Employment Laws of Malaysia 2023
The Employment (Amendment) Act 2022 was passed in Parliament which includes several changes to the existing laws governing employment in the country and has come into force on 1 January 2023.
Malaysia has announced that the implementation of the RM1,500 (US$339) Minimum Wage Order (MWO) for employers with fewer than five employees will be postponed from 1 January 2023 to 1 July 2023. However, Employers having five or more workers will have to continue paying the minimum wage of RM1,500 per month.
As of 1st January 2023, the maximum working hours per week have been reduced to 45 hours. Employee shall not be required to work More than eight hours in one day and more than five consecutive hours without a period of leisure of no less than thirty minutes. Employees shall be allowed each week a rest day of one whole day.
An employee may apply in writing to his employer for a flexible working arrangement to vary his hours, days, or place of work. Upon receipt of such request, the employer is required to inform the employee in writing of his approval or refusal of the application within 60 days.
Paid maternity leave entitlement for working mothers who are recovering post-delivery has increased from 60 days to 98 days. If a female employee is pregnant or is suffering from an illness resulting from her pregnancy, her employer is not allowed to terminate her job or provide her with a termination notice except on the grounds of:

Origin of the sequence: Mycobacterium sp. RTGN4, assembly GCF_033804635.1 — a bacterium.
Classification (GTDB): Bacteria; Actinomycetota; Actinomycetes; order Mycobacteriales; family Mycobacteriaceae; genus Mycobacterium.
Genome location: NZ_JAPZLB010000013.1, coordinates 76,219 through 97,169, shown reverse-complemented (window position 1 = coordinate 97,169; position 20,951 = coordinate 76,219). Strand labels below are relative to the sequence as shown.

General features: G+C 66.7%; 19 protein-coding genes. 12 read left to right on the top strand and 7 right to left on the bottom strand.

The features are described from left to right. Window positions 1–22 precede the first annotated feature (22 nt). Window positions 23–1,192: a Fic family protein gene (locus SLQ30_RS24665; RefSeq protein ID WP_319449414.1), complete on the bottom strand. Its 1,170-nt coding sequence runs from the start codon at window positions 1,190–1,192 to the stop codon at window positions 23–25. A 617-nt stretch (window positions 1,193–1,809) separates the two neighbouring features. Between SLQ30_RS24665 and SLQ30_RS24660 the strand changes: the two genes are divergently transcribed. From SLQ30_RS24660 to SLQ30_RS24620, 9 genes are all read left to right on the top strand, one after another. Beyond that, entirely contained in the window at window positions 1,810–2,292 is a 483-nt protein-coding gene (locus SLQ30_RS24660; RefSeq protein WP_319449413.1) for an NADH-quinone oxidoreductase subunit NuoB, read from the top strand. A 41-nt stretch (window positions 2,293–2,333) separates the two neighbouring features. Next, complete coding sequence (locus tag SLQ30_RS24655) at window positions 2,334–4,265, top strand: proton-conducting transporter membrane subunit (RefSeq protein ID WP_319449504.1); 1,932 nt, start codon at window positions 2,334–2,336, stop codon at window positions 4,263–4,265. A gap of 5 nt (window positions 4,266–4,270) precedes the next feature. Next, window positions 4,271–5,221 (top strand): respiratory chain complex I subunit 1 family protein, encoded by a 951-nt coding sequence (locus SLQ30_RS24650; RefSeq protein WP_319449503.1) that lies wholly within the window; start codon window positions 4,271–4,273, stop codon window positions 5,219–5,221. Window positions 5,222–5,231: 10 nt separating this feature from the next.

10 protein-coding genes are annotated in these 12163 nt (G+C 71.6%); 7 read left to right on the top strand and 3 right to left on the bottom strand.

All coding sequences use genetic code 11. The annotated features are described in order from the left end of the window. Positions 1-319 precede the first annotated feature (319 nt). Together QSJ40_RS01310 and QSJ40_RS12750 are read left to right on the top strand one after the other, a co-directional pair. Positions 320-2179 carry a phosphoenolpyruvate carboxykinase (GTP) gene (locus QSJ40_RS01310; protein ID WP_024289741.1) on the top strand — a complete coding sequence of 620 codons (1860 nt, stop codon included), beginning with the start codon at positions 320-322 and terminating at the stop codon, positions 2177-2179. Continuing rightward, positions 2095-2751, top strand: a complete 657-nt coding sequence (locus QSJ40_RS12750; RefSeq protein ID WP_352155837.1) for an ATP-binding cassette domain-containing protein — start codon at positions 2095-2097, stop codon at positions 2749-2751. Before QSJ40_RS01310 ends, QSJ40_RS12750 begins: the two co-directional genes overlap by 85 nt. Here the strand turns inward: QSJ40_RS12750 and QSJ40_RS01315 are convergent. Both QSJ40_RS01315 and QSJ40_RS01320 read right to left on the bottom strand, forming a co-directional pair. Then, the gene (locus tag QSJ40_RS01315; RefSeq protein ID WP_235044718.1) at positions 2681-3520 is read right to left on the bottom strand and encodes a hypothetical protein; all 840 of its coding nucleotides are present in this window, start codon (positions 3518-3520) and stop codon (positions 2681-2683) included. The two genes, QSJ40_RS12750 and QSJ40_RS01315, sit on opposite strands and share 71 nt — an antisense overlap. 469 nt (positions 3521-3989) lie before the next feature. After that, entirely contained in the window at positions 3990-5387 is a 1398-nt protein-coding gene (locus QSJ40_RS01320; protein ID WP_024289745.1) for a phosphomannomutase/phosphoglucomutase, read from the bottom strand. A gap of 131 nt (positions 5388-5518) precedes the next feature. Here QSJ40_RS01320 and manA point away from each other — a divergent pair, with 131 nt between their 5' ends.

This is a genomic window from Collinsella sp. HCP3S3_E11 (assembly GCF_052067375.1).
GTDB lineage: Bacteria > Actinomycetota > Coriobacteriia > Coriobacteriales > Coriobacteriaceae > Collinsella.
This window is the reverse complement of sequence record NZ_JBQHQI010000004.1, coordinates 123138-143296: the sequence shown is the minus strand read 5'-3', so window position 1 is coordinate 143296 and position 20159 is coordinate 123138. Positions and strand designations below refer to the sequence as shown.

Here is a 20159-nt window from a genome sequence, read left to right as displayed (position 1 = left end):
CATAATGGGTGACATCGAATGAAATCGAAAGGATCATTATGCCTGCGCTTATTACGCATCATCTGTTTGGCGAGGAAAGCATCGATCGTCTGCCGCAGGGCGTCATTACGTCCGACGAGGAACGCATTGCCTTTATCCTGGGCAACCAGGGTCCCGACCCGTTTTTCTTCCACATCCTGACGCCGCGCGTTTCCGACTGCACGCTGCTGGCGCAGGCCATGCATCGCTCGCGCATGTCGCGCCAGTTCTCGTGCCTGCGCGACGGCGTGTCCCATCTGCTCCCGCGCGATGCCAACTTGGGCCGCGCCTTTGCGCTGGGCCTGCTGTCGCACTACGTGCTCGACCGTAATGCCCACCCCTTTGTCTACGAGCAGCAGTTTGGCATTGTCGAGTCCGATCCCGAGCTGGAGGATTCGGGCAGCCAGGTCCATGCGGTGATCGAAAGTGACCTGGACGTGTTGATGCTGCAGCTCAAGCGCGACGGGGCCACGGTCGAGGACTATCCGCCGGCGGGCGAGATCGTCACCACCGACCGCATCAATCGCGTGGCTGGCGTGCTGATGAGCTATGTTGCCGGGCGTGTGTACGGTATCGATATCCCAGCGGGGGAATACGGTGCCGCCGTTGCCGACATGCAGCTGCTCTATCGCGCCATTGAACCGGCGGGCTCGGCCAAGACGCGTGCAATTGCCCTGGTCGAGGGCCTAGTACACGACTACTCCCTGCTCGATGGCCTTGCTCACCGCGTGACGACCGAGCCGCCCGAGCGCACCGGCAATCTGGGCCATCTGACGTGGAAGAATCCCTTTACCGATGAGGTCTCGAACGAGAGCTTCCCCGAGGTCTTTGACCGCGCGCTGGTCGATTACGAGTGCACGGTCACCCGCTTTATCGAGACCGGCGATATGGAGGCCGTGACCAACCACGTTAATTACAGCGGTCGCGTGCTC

Married males will have the right to 7 consecutive days of paid paternity leave per birth. Eligibility for the leave will be limited to just 5 births, regardless of the number of spouses.
Married male employees will qualify for paternity leave if they have worked for the same employer for at least a year (12 months) prior to the start of the paternity leave and if they provide the employer 30 days’ notice from the due date of the anticipated pregnancy or as soon as possible after the birth.
The legal entitlement to paid sick leave from work is as follows:
Employees will be entitled to a hospitalization leave of 60 days per year and separated from the sick leave entitlement. This will give employees 60 days of sick leave if they need to stay in the hospital, in addition to their normal sick leave allotment.
The legal entitlement to paid time off from work is as follows:
An employer is required to obtain the prior approval of the Director General before employing a foreign employee. Failure to do so is an offense and on conviction, in which case the employer shall be liable to a fine not exceeding RM 100,000 imprisonment for a term not exceeding five years or both.
The amendment has raised the fine from RM10,000 to RM50,000 for employers who don’t investigate claims of sexual harassment. Employers must now also post a notice to raise awareness about sexual harassment in the workplace.
Under the Amendment Act, employees who earn up to RM4,000 are now entitled to overtime. Prior to the amendment, overtime payments were only available to employees earning up to RM2,000. This however does not apply to employees whose wages exceed RM4,000 per month.